That's clearly an invitation to say something horrible, and Greir is taking a breath to do so when there's a crash from one of the upper levels of the castle, and then what sounds like an extremely loud cat yowling in distress.
"Drat," Kanaya says with feeling. "I'm sorry. I'll only be a moment." She turns to abscond, and Greir thinks this is reaching the point of being ridiculous, and then in the aftermath of the caterwauls there are girls' voices yelling.
She's here for the missing girls. Greir follows.
The yelling—and the flutter of Kanaya's dress—leads Greir to a fancy sitting room upstairs. The girls having a face-off in the sitting room are almost definitely the ones missing from the village, if their flawless granite complexions are anything to go by, but they're sure not dressed like peasant villagers. Those frilly, gauzy things they have on wouldn't stand up to a day's work in a brothel, much less behind a plow.
There are two of them on each side of the room, and Kanaya glowing like a fashionable avenging spirit in the middle, hands on her hips as she demands, "What is it this time?"
"Vriskers started it!" says the smallest one, hiding behind her ally.
"Oh please, you're so oversensitive," says the one with blue ribbons on her...dress. "All I said was that he's—"
"We are all aware of your opinions on Equius," the little one's ally says coldly. "They do not become more charming through repetition."
The one who hasn't spoken yet giggles, a definitively not-laughing-with-you sort of sound. "Poor Aradia. You really do have it bad for him, don't you?"
"All of you, stop it," Kanaya says before they can keep going. "I am certain you all have better things to do than antagonize each other."
The blue-ribboned one—Vriskers?—looks about to say something back, and Greir intervenes because there was at least one part of that mess that sounded relevant. "Is this Equius the vampire lord, then?"
They all turn to look at her like they hadn't even realized she was there. Then Vriskers and her friend both burst out giggling like a pair of Xoan hyenas. Kanaya steps pointedly between them and Greir. "No," she says, "Equius is not a rainbow drinker."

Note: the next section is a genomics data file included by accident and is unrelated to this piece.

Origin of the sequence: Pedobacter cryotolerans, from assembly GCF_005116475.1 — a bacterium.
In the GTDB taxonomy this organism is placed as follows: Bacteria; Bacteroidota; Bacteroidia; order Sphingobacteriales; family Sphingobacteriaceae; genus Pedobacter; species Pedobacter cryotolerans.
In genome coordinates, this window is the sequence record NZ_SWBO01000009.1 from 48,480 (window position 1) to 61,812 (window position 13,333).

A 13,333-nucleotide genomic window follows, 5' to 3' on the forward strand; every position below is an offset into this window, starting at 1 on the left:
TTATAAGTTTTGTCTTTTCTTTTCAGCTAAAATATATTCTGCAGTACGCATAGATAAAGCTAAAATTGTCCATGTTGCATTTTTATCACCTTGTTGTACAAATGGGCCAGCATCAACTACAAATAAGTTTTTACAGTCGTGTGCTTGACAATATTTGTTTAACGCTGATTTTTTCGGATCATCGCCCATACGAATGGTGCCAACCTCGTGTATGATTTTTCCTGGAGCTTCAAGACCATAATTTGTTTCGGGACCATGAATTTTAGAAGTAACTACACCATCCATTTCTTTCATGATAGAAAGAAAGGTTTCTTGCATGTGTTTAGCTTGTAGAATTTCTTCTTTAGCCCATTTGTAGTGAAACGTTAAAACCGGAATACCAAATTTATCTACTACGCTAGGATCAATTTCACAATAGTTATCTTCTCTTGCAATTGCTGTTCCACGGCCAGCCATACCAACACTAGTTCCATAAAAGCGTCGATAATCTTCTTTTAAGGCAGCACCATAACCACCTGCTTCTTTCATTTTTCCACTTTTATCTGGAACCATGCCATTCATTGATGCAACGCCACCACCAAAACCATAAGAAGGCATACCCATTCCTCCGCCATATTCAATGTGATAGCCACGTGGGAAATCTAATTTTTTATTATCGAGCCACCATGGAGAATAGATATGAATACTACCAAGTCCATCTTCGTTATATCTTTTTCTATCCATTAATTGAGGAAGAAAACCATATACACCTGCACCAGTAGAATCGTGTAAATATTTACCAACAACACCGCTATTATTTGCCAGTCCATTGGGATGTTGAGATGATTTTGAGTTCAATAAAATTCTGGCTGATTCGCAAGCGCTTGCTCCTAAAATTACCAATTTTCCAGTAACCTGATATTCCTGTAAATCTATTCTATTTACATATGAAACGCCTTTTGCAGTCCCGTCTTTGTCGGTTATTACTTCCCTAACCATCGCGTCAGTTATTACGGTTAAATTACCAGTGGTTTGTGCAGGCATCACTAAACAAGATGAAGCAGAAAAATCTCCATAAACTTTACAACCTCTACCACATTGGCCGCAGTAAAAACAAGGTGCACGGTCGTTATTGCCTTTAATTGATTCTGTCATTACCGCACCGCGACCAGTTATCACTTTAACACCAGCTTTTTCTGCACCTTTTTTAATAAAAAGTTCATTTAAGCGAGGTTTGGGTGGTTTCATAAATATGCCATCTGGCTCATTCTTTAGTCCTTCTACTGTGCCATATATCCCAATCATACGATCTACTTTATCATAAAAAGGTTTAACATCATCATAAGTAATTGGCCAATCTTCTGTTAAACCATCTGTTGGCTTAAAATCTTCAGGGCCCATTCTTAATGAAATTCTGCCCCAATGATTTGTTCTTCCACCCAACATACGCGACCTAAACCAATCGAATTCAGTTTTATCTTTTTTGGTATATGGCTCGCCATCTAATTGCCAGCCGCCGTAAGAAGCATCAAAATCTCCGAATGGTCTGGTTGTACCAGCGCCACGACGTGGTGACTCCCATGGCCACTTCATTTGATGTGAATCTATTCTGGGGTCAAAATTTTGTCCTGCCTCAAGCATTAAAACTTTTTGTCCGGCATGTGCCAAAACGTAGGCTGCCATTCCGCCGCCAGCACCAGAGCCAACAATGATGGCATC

"That's a euphemism I haven't heard before," Greir says, raising an eyebrow.
Kanaya pretends like she didn't hear that. "He is an acquaintance of mine," she says, "and his castle is fairly nearby, as these things go. When he took an interest in Aradia—"
"It was so romantic," the little one interrupts. "He was out riding his horse, and he saw Aradia picking flowers, and—"
"Nepeta, hush," Aradia, says, but she might be blushing a little—it's hard to tell, under the gray. She is pretty, if you like that winsome maiden thing.
"He requested my presence as a chaperone," Kanaya says, "since it would hardly have been proper for him to see her alone."
"And that was a problem for him?" Greir asks. She thinks of the various nobles she's run into on various jobs. "He's not a vampire, he's a unicorn."
"Ha!" Vriskers says. "I toooooooold you." She folds her arms over her chest triumphantly.
"Vriska, you are giving me a headache," Kanaya says. She turns pointedly back to Greir. "I invited Aradia to come stay with me so Equius could visit her without worrying; Nepeta came with her."
"And it was booooooooring sitting around town wondering what Aradia was doing," Vriska explains.
"And Vriska makes trouble if I'm not there to keep a sharp eye on her," her friend says, and Vriska aims an elbow at her middle.
Greir massages the bridge of her nose. Kanaya isn't the only one getting a headache. "So what you're telling me is that there is no vampire lord," she ticks off points on her fingers, "there have been no kidnappings, and I'm not getting paid."
"Oh dear," Kanaya says. "Well. I'm afraid that is...all true, as far as it goes." But then she smiles at Greir and her eyes sparkle a little and this time it is that kind of welcoming smile, which ought to be irritating but instead seems to be giving Greir goosebumps. "Perhaps I can find some way to make it up to you?"
"Maybe," Greir says, even though she knows better. There's just something about Kanaya's smile. "What did you have in mind?"